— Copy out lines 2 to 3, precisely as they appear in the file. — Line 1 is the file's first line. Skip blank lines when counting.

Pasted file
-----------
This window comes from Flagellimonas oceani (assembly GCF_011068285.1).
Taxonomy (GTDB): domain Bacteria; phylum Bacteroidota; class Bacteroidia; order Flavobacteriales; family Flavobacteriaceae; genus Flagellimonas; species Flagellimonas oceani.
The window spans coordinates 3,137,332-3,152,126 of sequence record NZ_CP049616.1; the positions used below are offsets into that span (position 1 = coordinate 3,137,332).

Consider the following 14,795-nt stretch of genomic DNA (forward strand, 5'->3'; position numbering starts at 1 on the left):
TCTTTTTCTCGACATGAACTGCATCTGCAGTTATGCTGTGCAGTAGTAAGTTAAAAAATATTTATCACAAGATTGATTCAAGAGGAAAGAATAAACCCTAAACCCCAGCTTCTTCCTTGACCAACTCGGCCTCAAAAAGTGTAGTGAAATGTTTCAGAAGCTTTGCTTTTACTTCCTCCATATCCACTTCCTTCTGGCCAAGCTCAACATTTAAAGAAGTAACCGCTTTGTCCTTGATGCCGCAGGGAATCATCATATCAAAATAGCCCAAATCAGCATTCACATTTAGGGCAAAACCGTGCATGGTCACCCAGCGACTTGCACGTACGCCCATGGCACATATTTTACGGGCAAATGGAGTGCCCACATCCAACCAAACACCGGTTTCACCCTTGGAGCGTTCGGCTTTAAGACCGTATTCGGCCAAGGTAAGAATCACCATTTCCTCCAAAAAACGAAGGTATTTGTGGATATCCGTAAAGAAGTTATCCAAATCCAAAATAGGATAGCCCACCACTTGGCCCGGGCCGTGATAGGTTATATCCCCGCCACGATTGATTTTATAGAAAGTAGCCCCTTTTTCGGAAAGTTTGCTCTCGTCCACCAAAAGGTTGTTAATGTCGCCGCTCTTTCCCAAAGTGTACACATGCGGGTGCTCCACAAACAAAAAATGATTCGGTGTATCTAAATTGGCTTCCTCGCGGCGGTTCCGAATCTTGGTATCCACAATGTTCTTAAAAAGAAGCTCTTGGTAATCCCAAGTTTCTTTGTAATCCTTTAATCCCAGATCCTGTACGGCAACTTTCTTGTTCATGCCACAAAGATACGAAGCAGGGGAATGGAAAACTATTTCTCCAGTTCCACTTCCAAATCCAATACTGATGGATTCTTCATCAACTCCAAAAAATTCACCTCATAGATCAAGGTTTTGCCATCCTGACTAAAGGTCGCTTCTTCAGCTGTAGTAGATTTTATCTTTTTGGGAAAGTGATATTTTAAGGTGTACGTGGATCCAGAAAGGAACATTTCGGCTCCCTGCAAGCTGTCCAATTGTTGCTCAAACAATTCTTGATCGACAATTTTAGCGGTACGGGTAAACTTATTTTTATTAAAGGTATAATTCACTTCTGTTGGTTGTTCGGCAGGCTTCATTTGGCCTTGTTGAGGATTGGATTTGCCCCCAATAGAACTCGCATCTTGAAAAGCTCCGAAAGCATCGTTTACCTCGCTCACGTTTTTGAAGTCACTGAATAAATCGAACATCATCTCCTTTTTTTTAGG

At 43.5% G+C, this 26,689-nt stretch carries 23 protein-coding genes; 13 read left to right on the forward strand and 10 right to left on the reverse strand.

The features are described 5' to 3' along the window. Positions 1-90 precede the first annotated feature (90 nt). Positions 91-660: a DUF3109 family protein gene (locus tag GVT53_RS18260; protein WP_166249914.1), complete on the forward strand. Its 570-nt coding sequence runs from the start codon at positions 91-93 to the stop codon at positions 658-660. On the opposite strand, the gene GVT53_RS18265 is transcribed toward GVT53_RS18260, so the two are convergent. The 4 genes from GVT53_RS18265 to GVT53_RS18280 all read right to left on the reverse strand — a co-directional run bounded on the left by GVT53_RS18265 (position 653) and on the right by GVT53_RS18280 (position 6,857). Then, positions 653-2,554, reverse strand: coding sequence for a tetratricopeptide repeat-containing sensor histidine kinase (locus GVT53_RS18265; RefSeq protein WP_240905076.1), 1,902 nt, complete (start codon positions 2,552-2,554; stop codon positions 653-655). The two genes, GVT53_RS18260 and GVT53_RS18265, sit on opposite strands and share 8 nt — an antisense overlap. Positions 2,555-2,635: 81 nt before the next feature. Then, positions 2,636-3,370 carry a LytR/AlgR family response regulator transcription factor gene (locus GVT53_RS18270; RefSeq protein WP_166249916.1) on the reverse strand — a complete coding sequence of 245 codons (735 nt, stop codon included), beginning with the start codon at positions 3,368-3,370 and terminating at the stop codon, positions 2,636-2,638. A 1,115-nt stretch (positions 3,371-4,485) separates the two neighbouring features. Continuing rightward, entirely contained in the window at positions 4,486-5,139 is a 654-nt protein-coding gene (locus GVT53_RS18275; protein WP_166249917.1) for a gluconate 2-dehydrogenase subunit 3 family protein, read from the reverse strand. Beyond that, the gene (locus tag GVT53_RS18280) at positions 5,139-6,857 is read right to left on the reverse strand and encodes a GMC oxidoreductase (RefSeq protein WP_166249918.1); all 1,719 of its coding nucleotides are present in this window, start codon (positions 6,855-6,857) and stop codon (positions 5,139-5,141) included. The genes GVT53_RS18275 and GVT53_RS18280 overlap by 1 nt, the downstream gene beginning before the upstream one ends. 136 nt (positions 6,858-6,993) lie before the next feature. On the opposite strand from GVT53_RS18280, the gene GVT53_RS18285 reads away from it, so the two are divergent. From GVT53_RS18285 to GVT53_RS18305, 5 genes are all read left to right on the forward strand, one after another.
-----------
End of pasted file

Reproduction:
Taxonomy (GTDB): domain Bacteria; phylum Bacteroidota; class Bacteroidia; order Flavobacteriales; family Flavobacteriaceae; genus Flagellimonas; species Flagellimonas oceani.
The window spans coordinates 3,137,332-3,152,126 of sequence record NZ_CP049616.1; the positions used below are offsets into that span (position 1 = coordinate 3,137,332).